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Four months pregnant, she refused to abort her child to undergo cancer treatment

“After researching online it was encouraging that a large number of women who had chemo were OK, and their babies were OK, so we decided it was a risk we wanted to take.”
Mon Nov 10, 2014 - 6:25 pm EST
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A British woman refused to abort her child in order to undergo cancer treatment. Now, not only are she and the baby well, but she has written a new book discussing the heartbreaking, sometimes heartwarming, journey of being pregnant with cancer.

Thirty-two-year-old Matilda Tristram wrote Probably Nothing as a result of the life-changing discovery of her bowel cancer while she was four months pregnant.

Her symptoms had been present for more than a year, according to the Hackney Gazette, but went undiagnosed because of her age.

“I had been having stomach pain and gradually it got worse. By the time I was already well into my pregnancy, I was sick every time I ate,” she said.

Then she got devastating news that she the blockage was due to a tumor.

“I had three options,” Tristram told the Hackney Gazette. “I could have abortion and get chemo afterwards or carry my pregnancy to full term, but delaying the treatment would put my health at risk.”

“They couldn’t really say if having my baby during chemo would cause problems or how high a risk it was,” she said. “After researching online it was encouraging that a large number of women who had chemo were OK, and their babies were OK, so we decided it was a risk we wanted to take.”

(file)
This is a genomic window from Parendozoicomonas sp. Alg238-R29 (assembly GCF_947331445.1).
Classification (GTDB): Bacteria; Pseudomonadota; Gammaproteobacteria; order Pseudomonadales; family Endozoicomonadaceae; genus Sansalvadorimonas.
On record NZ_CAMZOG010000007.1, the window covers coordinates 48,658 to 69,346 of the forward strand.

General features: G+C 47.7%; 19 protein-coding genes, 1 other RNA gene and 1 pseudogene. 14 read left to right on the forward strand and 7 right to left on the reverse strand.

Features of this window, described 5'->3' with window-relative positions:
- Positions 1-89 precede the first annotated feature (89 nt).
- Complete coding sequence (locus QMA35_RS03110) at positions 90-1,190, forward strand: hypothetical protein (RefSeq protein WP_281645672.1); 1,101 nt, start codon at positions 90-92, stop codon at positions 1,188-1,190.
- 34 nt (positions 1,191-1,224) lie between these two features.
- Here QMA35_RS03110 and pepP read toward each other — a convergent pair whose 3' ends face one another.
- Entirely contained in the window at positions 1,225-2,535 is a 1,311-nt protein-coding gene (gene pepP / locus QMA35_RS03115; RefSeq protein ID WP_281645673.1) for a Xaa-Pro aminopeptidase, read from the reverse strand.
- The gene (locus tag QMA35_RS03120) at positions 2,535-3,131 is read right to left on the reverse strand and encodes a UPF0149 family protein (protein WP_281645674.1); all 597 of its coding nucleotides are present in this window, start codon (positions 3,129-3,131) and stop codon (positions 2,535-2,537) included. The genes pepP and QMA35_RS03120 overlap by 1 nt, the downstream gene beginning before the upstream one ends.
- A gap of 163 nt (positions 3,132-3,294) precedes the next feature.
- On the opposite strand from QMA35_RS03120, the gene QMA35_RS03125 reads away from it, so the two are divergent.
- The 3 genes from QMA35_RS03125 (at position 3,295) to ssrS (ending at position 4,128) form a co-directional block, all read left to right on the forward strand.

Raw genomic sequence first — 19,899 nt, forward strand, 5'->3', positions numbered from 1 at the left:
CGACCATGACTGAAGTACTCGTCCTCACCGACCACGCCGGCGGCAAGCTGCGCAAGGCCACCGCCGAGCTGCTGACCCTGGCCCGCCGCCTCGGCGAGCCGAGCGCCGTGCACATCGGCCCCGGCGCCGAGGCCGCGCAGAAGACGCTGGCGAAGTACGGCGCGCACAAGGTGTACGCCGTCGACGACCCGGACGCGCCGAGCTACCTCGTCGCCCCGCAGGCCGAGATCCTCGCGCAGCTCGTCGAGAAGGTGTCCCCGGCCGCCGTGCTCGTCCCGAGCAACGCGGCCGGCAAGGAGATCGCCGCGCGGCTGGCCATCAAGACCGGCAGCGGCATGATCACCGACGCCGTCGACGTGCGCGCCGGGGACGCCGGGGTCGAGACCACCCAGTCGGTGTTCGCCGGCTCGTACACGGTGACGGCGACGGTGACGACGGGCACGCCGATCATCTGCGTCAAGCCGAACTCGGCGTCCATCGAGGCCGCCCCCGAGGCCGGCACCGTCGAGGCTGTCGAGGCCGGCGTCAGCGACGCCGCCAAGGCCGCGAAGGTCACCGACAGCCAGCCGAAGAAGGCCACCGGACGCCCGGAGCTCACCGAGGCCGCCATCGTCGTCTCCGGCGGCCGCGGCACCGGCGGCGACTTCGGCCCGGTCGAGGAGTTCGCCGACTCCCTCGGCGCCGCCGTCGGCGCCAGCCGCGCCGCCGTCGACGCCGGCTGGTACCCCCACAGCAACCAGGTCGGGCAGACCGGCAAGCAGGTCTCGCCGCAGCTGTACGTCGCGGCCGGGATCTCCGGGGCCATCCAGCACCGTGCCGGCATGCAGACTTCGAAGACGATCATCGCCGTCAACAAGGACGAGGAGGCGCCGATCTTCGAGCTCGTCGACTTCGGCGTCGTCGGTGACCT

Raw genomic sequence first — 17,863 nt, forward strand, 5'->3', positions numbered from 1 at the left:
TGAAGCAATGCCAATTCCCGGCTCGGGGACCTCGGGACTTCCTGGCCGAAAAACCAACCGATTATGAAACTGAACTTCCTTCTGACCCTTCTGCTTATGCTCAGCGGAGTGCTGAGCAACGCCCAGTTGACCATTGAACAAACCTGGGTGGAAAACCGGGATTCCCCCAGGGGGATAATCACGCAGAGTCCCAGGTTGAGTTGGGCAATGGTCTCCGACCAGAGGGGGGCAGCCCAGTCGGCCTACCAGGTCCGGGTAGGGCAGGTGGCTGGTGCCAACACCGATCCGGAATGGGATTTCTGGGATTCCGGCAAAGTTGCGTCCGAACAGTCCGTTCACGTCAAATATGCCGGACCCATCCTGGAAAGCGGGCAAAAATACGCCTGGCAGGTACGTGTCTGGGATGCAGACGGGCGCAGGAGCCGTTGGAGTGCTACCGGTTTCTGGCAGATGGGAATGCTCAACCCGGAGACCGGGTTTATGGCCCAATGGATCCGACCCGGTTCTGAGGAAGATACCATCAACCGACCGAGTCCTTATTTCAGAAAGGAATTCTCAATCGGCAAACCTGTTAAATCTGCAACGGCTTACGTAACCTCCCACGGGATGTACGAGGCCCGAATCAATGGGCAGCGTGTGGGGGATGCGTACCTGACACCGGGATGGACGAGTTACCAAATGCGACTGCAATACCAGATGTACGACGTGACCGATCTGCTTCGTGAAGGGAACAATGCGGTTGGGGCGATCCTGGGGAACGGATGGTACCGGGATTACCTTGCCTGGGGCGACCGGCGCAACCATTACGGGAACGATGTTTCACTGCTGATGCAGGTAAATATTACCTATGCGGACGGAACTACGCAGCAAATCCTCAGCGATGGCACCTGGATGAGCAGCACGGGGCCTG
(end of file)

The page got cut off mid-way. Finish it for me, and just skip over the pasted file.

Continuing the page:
Even though choosing life was not without peril for Tristram and her husband Tom, and it came with no guarantee of success, Tristram is another mother who moved forward despite a troubling prenatal diagnosis.

Tristram had six months of treatment, during which her son James was born healthy. She then received a clear diagnosis.

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Such serious topics helped Tristram write a book with a comic tone that has garnered commendation for its refreshingly light-hearted take about a serious topic.

“I recorded how absurd and funny the rest of life seemed in contrast to what we were going through,” Tristram said. “It definitely helped to distract from what was going on and I could turn my emotions off.”

Tristram said it was nice writing about the jokes she and her husband managed to share with each other during this time. “It is helpful and healing to see how well we managed.”

Tristram, who is speaking to promote Probably Nothing, will be monitored for possible recurrence of her cancer.


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